Jersey abuse media reports were 'exaggerated'
Jersey's Home Affairs Minister has said he wants to "correct the worst exaggerations" of reporting of the historical abuse inquiry. Senator Ian Le Marquand has released a statement defending the actions of senior police officers in the case.Officers were criticised in a Wiltshire Police report, released 18 months ago, which looked at the handling of the historical abuse inquiry.
It found serious concerns about the financial management of the inquiry.
It criticised former Police Chief Graham Power and the Chief Investigating Officer Lenny Harper for a lack of management and the £7.5m costs in the inquiry.
Senator Le Marquand's statement quotes the two Wiltshire Police reports which said the inquiry was appropriately managed in the early stages.
And it said the decision to start digging [at Haut de la Garenne] was not enough to cause a disciplinary issue.
Senator Le Marquand said: "This inquiry led to a significant number of successful prosecutions as well as to the discovery of significant other allegations of physical and sexual abuse which did not, for a variety of reasons, lead to successful prosecutions."
Lenny Harper, who lead the inquiry, said: "It's very welcome that he's tried to reign back some of the criticism, albeit rather late."
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"THE FILTHY RAG's EFFORT"
Historical inquiry a ‘no brainer’
From the man with "No Brain"
Senator Ian Le Marquand said that the successful prosecutions that resulted from the multi-million pound investigation made it a ‘no brainer’.
He stressed that he did not want anyone to think that the operation had been a total waste of time and money.
However, he said that there had been problems with the running and financial management of the Haut de la Garenne phase of the inquiry, when the discovery of what was initially believed to be part of a child’s skull sparked large-scale excavations at the former children’s home. Experts later identified the exhibit as a piece of coconut.
In a statement released today, the minister has sought to clarify his position on a number of points about the investigation which he says might have been confused by ‘exaggerated’ media reports.
He has this morning made the following statement to States members:
"During the Review that was recently conducted in relation to the BDO Alto report into financial management of the part of the Historical Child Abuse Enquiry which related to Haut De La Garenne, I was reminded of the exaggerated nature of some of the reporting in this area and agreed, in fairness to Mr Power and Mr Harper, to make a press statement to seek to correct the worst exaggerations.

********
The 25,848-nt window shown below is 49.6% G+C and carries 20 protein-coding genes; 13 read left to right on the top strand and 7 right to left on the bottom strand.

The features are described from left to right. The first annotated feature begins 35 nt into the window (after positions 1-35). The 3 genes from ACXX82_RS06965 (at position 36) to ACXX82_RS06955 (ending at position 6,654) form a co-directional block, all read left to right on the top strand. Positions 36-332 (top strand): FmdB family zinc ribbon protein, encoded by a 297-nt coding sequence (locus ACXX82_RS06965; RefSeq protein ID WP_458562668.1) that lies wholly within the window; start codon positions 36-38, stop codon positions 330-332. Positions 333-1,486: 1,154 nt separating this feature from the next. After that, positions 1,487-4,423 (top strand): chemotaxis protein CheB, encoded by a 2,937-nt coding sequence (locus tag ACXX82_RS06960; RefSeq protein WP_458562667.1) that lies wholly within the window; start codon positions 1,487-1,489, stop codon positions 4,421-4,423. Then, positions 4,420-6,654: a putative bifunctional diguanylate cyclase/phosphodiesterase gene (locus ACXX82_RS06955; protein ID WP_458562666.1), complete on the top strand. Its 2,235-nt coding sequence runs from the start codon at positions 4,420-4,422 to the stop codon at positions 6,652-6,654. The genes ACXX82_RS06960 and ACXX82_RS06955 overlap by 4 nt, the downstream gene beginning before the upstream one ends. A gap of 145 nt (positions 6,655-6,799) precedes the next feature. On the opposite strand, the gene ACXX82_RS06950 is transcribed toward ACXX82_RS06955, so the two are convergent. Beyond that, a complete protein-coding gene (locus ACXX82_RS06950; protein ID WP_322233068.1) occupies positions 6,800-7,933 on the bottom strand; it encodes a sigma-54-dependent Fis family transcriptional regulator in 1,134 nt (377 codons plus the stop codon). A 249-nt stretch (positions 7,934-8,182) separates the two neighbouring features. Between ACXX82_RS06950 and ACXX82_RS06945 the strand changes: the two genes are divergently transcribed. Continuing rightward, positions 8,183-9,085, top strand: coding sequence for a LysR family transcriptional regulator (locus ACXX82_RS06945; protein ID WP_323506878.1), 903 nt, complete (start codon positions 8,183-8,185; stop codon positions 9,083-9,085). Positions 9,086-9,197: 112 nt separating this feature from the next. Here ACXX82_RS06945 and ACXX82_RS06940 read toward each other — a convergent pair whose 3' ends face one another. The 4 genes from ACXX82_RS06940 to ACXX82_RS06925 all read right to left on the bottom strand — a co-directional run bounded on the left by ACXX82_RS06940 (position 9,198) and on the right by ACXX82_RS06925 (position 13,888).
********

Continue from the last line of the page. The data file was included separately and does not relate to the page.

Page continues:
"These exaggerations included allegations that most of the cost of the Historical Child Abuse Enquiry was wasted and that digging should never have started at Haut De La Garenne. Some of the reported criticism of the Historical Child Abuse Enquiry has wrongly led some people to the conclusion that, in some way, the whole enquiry had been discredited.
"The definitive reports in this area are the two reports of the Wiltshire Police. Those reports conclude amongst other things:
1) That the Historical Child Abuse Enquiry was appropriately managed in its early stages.
2) That issues of serious concern did arise in relation to the financial management and other aspects of the investigation in relation to Haut De La Garenne.
3) That the decision to start digging at Haut De La Garenne was not so clearly wrong as to give rise to a disciplinary issue.
"In my press conference in July 2010, I indicated my view that, once a piece of material had been wrongly identified by an anthropologist as being part of a child's skull, it was reasonable that the digging at and around Haut De La Garenne should continue, but that once the forensic experts indicated that the item was not human skull, the reason for continued digging ceased.
"I also now wish to affirm and confirm that the Historical Child Abuse Enquiry was much wider than the Haut De La Garenne investigation, and that this enquiry led to a significant number of successful prosecutions as well as to the discovery of significant other allegations of physical and sexual abuse which did not, for a variety of reasons, lead to successful prosecutions.